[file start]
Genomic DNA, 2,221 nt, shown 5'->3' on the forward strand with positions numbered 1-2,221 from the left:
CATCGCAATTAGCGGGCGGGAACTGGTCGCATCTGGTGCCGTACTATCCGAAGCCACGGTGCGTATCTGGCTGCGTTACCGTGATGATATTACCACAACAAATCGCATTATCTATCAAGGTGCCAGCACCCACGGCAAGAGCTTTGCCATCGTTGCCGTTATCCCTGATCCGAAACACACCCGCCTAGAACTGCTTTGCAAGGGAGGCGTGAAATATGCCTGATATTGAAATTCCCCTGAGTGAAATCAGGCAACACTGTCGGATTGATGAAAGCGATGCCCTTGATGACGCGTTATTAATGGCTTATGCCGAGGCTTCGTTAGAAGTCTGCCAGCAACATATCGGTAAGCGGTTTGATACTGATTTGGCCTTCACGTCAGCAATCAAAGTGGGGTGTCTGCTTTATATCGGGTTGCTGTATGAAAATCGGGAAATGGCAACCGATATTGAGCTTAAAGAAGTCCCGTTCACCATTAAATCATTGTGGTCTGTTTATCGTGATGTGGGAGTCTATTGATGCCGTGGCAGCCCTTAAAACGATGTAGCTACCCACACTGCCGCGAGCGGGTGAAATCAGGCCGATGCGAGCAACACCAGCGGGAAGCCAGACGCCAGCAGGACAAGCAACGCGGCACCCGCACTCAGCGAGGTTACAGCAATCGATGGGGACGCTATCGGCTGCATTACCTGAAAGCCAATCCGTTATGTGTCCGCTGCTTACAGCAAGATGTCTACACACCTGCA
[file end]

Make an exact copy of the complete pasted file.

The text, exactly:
Genomic DNA, 2,221 nt, shown 5'->3' on the forward strand with positions numbered 1-2,221 from the left:
CATCGCAATTAGCGGGCGGGAACTGGTCGCATCTGGTGCCGTACTATCCGAAGCCACGGTGCGTATCTGGCTGCGTTACCGTGATGATATTACCACAACAAATCGCATTATCTATCAAGGTGCCAGCACCCACGGCAAGAGCTTTGCCATCGTTGCCGTTATCCCTGATCCGAAACACACCCGCCTAGAACTGCTTTGCAAGGGAGGCGTGAAATATGCCTGATATTGAAATTCCCCTGAGTGAAATCAGGCAACACTGTCGGATTGATGAAAGCGATGCCCTTGATGACGCGTTATTAATGGCTTATGCCGAGGCTTCGTTAGAAGTCTGCCAGCAACATATCGGTAAGCGGTTTGATACTGATTTGGCCTTCACGTCAGCAATCAAAGTGGGGTGTCTGCTTTATATCGGGTTGCTGTATGAAAATCGGGAAATGGCAACCGATATTGAGCTTAAAGAAGTCCCGTTCACCATTAAATCATTGTGGTCTGTTTATCGTGATGTGGGAGTCTATTGATGCCGTGGCAGCCCTTAAAACGATGTAGCTACCCACACTGCCGCGAGCGGGTGAAATCAGGCCGATGCGAGCAACACCAGCGGGAAGCCAGACGCCAGCAGGACAAGCAACGCGGCACCCGCACTCAGCGAGGTTACAGCAATCGATGGGGACGCTATCGGCTGCATTACCTGAAAGCCAATCCGTTATGTGTCCGCTGCTTACAGCAAGATGTCTACACACCTGCA